Noble: We used to send clients wine and cards at the end of the year, and we felt it was a bit cold. Now we donate that money to charity and let clients know exactly where it went.

We’re always looking at ways to reduce our footprint and have less impact on our environment. The environmental thing happened organically from the start; it stands for what Carter is and helps us attract the right people. When we interview potential employees, we make sure that the person’s values fit our values.

We have a Geek-of-the-Week where our staff vote on the employee of the week, and then a Geek-of-the-Year. Everyone puts in money, which Carter matches, and the winner gets to pick a charity to donate to. This idea came from the team. 

It's obvious that the Carter team, shown here, has a sense of humor. 

Your design ethic will affect how society is driven through design. We wanted to put our money where our mouth is and actually do something ourselves. We can’t just help other organizations—we had to do something with our own money, as well.

When we work with not-for-profit organizations, we focus squarely on the positive impact of the work rather than profit. To do this, we offer discounted rates to cover costs, and we attract people already onboard with the idea of facilitating change for good. We collaborate with people transforming social, arts and culture, environmental, health, and educational communities by donating our time and skills. We might deliver a new engagement strategy or build a digital platform to, say, help patients get easier access to information.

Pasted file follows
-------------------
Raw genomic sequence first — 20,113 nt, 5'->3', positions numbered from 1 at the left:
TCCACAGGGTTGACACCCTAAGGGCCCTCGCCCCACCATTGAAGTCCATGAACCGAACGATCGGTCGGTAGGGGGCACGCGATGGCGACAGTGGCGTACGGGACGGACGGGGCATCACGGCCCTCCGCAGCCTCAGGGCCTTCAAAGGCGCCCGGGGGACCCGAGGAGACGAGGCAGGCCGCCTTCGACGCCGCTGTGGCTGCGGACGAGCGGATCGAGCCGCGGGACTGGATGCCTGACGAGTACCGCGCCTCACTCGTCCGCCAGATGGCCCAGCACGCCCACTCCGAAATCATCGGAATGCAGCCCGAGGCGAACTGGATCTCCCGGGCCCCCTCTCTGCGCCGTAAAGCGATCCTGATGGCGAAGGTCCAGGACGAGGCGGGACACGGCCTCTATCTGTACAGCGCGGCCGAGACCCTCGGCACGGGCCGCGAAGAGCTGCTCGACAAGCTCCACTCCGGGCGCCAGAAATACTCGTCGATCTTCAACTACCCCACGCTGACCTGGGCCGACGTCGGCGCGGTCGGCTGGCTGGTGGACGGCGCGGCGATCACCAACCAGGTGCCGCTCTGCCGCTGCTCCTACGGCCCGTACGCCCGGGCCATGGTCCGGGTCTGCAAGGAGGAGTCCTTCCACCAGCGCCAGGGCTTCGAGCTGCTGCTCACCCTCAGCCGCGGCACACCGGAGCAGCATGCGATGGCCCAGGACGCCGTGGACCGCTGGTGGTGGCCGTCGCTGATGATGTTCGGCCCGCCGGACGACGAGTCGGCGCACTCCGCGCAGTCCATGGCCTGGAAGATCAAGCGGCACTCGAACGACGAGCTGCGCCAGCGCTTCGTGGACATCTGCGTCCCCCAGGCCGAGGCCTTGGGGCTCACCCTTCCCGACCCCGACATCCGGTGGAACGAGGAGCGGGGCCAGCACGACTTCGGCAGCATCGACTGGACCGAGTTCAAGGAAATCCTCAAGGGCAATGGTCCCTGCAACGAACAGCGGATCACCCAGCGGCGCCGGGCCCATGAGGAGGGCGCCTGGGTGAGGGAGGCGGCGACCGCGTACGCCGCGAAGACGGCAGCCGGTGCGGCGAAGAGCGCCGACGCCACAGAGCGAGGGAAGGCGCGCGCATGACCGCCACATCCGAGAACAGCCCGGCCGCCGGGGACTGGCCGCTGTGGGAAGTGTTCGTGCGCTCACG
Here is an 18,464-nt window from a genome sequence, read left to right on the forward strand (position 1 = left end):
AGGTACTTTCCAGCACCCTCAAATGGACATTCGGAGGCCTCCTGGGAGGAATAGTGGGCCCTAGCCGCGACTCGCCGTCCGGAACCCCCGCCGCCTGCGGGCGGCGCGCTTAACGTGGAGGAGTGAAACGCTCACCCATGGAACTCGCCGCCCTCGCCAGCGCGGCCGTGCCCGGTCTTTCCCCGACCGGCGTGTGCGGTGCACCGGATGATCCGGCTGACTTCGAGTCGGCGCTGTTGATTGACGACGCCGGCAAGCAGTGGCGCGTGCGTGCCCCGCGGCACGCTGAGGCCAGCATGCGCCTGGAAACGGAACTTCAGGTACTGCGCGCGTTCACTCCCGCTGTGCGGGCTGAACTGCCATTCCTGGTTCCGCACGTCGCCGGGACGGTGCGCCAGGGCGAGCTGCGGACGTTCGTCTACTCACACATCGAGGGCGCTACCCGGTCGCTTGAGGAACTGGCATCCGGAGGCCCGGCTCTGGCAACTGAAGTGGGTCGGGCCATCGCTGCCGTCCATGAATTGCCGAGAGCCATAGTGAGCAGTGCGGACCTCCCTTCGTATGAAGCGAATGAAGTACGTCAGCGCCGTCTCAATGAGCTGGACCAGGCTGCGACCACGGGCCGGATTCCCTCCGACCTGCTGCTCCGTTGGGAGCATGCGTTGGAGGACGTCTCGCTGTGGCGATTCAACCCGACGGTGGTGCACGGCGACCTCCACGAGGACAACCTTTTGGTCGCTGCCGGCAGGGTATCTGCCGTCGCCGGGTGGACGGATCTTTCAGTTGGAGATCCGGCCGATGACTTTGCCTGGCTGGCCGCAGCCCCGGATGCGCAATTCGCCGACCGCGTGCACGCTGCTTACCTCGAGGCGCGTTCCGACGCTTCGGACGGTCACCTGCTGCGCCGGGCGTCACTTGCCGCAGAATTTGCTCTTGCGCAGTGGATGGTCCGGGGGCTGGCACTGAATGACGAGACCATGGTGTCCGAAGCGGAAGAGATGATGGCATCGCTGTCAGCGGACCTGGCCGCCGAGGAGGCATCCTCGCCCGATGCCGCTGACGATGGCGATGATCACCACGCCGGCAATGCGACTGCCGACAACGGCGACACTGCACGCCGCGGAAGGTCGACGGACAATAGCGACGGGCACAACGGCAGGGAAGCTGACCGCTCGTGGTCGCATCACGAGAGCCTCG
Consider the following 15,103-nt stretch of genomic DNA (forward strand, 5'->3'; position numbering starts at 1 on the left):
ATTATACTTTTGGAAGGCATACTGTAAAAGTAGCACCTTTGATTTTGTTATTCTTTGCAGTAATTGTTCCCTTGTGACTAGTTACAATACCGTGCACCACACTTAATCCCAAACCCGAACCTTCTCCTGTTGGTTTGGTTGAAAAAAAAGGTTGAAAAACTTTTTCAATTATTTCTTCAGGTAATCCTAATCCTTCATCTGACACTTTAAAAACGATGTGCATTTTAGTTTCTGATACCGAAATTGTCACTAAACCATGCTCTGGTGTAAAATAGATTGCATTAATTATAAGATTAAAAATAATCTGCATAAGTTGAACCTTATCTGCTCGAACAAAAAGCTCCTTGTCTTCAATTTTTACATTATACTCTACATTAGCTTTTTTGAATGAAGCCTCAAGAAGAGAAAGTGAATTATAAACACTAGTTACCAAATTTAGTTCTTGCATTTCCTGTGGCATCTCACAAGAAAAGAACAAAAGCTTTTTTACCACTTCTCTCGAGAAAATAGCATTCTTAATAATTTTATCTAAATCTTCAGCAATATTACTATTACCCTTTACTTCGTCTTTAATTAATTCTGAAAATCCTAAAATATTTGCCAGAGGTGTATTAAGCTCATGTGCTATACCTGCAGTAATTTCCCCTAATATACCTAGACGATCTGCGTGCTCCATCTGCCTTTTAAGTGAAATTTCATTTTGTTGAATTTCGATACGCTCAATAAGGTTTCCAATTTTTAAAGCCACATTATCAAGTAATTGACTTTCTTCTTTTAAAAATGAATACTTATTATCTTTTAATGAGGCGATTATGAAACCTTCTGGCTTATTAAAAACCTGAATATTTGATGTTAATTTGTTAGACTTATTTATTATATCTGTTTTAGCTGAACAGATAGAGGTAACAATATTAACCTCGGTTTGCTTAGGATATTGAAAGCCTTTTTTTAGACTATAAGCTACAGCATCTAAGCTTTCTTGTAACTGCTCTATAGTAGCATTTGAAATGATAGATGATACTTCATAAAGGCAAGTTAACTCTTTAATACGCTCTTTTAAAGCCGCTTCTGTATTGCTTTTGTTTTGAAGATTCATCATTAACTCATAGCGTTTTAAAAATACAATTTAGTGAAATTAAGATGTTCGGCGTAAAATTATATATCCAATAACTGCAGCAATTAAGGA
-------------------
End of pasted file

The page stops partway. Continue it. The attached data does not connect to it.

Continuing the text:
Create: Why do you go to the trouble of running a design studio if not for profit?

Noble: It's more based around not aiming solely for profit, but working with people making a difference (no matter how small). We are here for a short time and if you can leave a positive footprint, then you should. The world is bigger than just you. Design is bigger than you. I am not a doctor or a teacher, but I do have a digital mindset and a creative way of thinking where I see opportunities when other people see problems.

If I can help bring more people to the same place to make an impact, it’s bigger than just me doing it. I think the world is a bit messed up and I want to make it a little better. The studio is full of people who want to help. It’s why they’re there. Knowing why you are doing something gives you more motivation to do it well.